This distinction often causes problems for people trying to learn subjects such as physics. A classic example is that in physics, hot and cold are not treated as opposites; instead, cold is a low value for heat. Absolute zero in physics is the complete absence of heat; the concept of a value below this is by definition meaningless.
We’ll draw on both the concept of portmanteau terms and the concept of privatives in the examples and discussions that follow.
Aesthetics and threat
In the next example, we’ll apply this approach to beauty/ugliness, and show how it is a simple way of explaining an apparent paradox.
First, some background. There’s been a lot of research into perceptions of attractiveness in photographically averaged faces.
Photographically averaged faces are created by superimposing multiple photos of different people to create a single composite image, as in the example below. (I’ll resist the temptation to go into detail about issues involved in using categories such as “Mexican” as group identifiers.) This approach was originally developed by Galton in the 1870s, and has been extensively used since then, partly because it lends itself well to formal experimental designs, and partly because the development of cheap computing power made it easy to use in terms of logistics (hence the number of key papers on the topic that were published in the 1990s).
https://www.pinterest.co.uk/pin/317433473717050031/: Used under academic fair use terms
Research within this approach has consistently found that averaged faces are viewed as attractive, and that individual faces similar to the average are perceived as attractive (e.g. Komori et al, 2009(a); Komori et al, 2009(b); Trujillo et al, 2014).
However, research using this approach has also found that the averaged faces tend to be viewed as more attractive than any of the individual faces which went into the averaged photo. (Originally reported by Galton, and replicated by e.g. Langlois et al, 1994, and Rhodes et al, 1999).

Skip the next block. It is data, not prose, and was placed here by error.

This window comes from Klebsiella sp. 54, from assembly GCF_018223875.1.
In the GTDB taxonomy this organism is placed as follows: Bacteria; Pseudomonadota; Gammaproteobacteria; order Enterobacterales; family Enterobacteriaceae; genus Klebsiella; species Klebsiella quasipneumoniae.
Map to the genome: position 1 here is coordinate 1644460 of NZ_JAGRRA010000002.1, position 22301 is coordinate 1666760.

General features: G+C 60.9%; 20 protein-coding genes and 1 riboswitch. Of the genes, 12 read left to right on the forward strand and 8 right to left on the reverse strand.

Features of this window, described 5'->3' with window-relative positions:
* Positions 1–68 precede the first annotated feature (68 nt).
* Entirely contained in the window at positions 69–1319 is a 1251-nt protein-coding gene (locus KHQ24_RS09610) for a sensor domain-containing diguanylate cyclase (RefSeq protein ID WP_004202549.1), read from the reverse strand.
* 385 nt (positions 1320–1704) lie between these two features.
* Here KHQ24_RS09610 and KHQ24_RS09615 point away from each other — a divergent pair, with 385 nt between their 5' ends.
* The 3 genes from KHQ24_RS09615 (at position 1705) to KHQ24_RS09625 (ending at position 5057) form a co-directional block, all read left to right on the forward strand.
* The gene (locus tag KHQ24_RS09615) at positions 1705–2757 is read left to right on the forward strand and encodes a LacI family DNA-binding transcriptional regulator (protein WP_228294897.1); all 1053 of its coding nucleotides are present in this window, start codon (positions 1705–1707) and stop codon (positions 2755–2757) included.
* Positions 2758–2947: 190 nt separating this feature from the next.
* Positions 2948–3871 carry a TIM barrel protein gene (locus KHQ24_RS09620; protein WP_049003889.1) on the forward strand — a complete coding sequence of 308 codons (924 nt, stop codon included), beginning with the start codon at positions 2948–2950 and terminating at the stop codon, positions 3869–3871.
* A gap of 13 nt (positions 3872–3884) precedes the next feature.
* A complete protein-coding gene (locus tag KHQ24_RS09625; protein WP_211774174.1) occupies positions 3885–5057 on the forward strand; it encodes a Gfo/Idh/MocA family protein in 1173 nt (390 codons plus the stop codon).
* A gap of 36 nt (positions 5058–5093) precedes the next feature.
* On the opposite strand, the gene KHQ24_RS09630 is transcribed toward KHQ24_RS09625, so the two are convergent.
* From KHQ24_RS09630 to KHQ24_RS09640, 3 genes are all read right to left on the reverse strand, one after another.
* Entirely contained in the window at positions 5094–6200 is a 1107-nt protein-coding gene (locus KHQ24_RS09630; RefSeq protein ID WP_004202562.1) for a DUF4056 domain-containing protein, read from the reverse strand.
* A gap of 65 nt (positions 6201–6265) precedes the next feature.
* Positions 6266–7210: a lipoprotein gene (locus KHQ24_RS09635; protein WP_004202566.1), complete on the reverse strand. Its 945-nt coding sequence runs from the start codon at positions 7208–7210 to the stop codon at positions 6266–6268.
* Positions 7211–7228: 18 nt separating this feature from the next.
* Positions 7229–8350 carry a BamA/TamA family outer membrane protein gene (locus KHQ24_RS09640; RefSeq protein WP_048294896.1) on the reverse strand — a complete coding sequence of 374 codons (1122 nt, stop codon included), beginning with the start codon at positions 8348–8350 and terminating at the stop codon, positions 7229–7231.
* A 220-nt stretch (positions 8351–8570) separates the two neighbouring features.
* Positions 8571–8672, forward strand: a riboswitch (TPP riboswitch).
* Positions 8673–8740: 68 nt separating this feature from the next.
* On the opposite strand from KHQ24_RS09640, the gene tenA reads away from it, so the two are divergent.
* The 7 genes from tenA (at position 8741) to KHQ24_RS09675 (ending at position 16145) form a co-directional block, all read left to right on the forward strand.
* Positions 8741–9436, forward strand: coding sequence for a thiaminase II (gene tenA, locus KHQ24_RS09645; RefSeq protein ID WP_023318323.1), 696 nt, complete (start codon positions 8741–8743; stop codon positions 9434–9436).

This doesn’t initially appear to make sense, because by definition averages should not be higher than all of the component scores that go into the average, regardless of whether we’re talking about mean averages, medians or modes. Enquist et al (2002) give a good overview of the literature and of this apparent paradox.
Similarly, an article title by Alley & Cunningham (1991) neatly sums up another classic apparent paradox of averaged faces: “Averaged faces are attractive, but very attractive faces are not average”.
So what’s going on here?
There has been considerable discussion of this in the literature, typically in relation to evolutionary factors and in relation to cognitive factors, as in the articles cited above. Much of this is now well understood within the facial attractiveness research field, but not widely known outside it. I’ll return to both these themes in another article.
The figure below shows how these apparent paradoxes can be neatly explained via simply representing beauty and ugliness as separate concepts. The figure shows scores for three original photos and for an averaged photo from the three originals. For clarity and simplicity, it uses fictitious data to illustrate the underlying concepts. It also uses beauty and ugliness as the concepts involved, rather than attractiveness, for reasons that will become apparent in the discussion below.
Original photos 1, 2 and 3 (in stars) all have higher scores for beauty than does the averaged photo (A, in a circle).
However, the original photos all have medium values for ugliness. These will typically be due to minor facial blemishes.